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Charitable challenges

Jimmie (left) 12 weeks, and sister Josie, also 12 weeks, along with Patrick, 5 months, play in their cage as foster mom Julie Bertich of Carol Stream watches during the HELP (Homes for Endangered and Lost Pets) adopt-a-thon at National City Bank on Saturday in St. Charles.  (Marcelle Bright - for The Chronicle)
Jimmie (left) 12 weeks, and sister Josie, also 12 weeks, along with Patrick, 5 months, play in their cage as foster mom Julie Bertich of Carol Stream watches during the HELP (Homes for Endangered and Lost Pets) adopt-a-thon at National City Bank on Saturday in St. Charles. (Marcelle Bright - for The Chronicle)

Bad economy or not, charity fundraisers just keep coming.

Bake sales, dinner-dances, auctions, concerts, shop and shares, bunco nights and general appeals, the needs of those served by charities and nonprofits never go away.

And that could be because giving is an American way of life. Even in the worse economy since the Great Depression, U.S. charitable giving in 2008 exceeded $300 billion for the second year in a row, according to the Giving USA Foundation annual report.

“It would have been easy to say ‘not this year’ when appeals came their way,” said Del Martin, chairwoman of the Giving USA Foundation. “However, what we find remarkable is that corporations and foundations still provided more than $307 billion to causes they support, despite the economic conditions.”

Still, the number represents a 2 percent decrease, compared with 2007, when charitable giving was measured at just under $314.1 billion. This is the first decline in giving since 1987, according to the foundation.

The numbers for 2009 will not be available until July, foundation spokeswoman Sharon Bond said. But since people typically give 2.2 percent of their disposable income to charity, a decrease in income directly corresponds to a decrease in charitable giving.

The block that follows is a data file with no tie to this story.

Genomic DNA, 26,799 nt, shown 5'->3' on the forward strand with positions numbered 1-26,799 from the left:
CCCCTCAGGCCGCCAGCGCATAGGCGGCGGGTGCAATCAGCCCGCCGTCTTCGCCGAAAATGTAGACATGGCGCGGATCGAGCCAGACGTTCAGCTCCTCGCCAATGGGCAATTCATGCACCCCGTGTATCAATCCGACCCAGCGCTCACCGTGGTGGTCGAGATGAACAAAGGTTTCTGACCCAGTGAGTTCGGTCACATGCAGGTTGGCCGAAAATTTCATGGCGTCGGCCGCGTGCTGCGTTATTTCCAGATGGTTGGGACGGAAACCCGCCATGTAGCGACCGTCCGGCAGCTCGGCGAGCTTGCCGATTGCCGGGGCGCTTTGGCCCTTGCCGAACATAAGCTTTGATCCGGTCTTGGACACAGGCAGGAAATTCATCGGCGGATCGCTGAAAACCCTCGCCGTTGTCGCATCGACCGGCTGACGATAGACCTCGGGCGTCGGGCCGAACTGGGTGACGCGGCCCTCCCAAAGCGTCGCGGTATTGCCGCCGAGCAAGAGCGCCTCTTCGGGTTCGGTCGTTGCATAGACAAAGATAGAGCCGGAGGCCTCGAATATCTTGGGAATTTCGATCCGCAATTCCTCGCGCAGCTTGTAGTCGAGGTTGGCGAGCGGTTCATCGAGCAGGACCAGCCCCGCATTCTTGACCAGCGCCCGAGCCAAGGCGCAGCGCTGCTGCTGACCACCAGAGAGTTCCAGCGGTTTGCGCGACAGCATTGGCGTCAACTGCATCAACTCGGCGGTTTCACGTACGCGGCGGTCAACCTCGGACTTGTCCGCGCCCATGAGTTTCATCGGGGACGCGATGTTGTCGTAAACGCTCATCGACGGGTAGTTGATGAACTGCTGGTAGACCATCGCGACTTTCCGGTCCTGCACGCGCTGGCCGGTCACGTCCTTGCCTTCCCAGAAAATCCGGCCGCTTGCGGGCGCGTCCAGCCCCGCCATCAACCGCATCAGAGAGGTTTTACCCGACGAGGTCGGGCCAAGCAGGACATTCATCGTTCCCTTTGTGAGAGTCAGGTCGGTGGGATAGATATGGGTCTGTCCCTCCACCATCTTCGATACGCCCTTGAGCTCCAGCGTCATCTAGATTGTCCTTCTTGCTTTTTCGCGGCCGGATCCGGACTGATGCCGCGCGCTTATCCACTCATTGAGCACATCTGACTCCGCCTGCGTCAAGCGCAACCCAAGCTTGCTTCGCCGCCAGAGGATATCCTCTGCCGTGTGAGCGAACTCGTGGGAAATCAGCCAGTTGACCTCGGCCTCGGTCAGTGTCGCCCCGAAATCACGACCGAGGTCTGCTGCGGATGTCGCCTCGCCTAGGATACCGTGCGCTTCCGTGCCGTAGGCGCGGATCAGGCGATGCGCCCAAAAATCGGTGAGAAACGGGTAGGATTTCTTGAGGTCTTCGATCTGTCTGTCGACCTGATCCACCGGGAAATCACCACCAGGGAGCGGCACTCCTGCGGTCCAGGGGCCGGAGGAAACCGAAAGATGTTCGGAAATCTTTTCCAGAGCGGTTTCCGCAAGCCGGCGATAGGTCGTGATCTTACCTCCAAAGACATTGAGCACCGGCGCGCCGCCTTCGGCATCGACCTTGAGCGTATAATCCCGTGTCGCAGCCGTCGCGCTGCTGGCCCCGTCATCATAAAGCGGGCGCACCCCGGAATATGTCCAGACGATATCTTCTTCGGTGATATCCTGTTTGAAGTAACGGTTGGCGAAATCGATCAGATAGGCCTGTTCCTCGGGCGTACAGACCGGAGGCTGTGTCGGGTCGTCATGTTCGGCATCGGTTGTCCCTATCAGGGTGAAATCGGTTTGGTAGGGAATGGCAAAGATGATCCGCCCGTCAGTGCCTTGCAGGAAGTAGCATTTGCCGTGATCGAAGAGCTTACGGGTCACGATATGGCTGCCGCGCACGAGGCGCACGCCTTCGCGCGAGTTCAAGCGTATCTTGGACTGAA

Geneva Mayor Kevin Burns, a professional fundraiser, said charitable giving has taken a huge hit in the last 18 months.

“The disposable income is less, but also professional fundraisers overall understand the increased sensitivity of asking people for major gifts,” Burns said. “Writing the $25 check has not ceased. But writing the $250,000 check or $25,000 check, that has become harder.”

Burns, who until recently worked as a fundraiser for U.S. Figure Skating, said statistically, more than 85 percent of all charitable gifts in the U.S. are made by individuals. Corporations give about 10 percent and wills and legacies about 5 percent.

“Philanthropy has an emotional, inspirational and human connection,” Burns said. “Look at the outpouring to Haiti. It’s amazing, extraordinary. When a problem arises, Americans arise to respond to the problem.”

• • •

Local charities and nonprofit groups abound in the Tri-Cities area. Each school has a PTO that raises money. Music and sports programs – usually called boosters – also work to support their children’s activities.

Public libraries and park districts have foundations that raise money; libraries also have friends groups.

In addition to Jaycees, Kiwanis, Rotary, Lions, United Way and mother’s clubs, local charities also span organizations that support the arts, history, music, animal welfare, services to the poor, elderly, disabled, homeless, addicted and just out of jail.

Kane County residents raise money for the American Cancer Society, Living Well Cancer Resource Center in Geneva, and for the Paul Ruby Foundation for Parkinson’s Research.

And it all matters. All the giving – large or small – recipients say, means so much to them.

Consider the Geneva History Center, needing to make up $150,000 for its $300,000 annual budget.

Executive Director David Oberg said the center has focused on multiple ways to encourage more giving.

“I am a former president of the Illinois Association of Museums, and I hear from a lot of folks around the state that this is an extraordinarily difficult fundraising environment,” Oberg said. “We’re looking at 10 percent unemployment, and people concerned about their own personal savings – it becomes harder for them to give.”

But the center has received an outpouring of generosity from many sources, he said.

“Students at Heartland Elementary School collecting their nickels, dimes and quarters raised more than $1,200 for the history center,” Oberg said. “The night of the (Geneva) Christmas Walk, the Geneva Middle School South Jazz Combo musicians donated their money from their performance. I am deeply touched by this.”

• • •

Marcia Teckenbrock of Geneva is president of Help for Endangered and Lost Pets, a local organization that provides foster care for dogs and cats and helps them find homes. The group recently held a cat and kitten adoption event.

Though there is increased demand for their services, Teckenbrock said, donations have remained constant.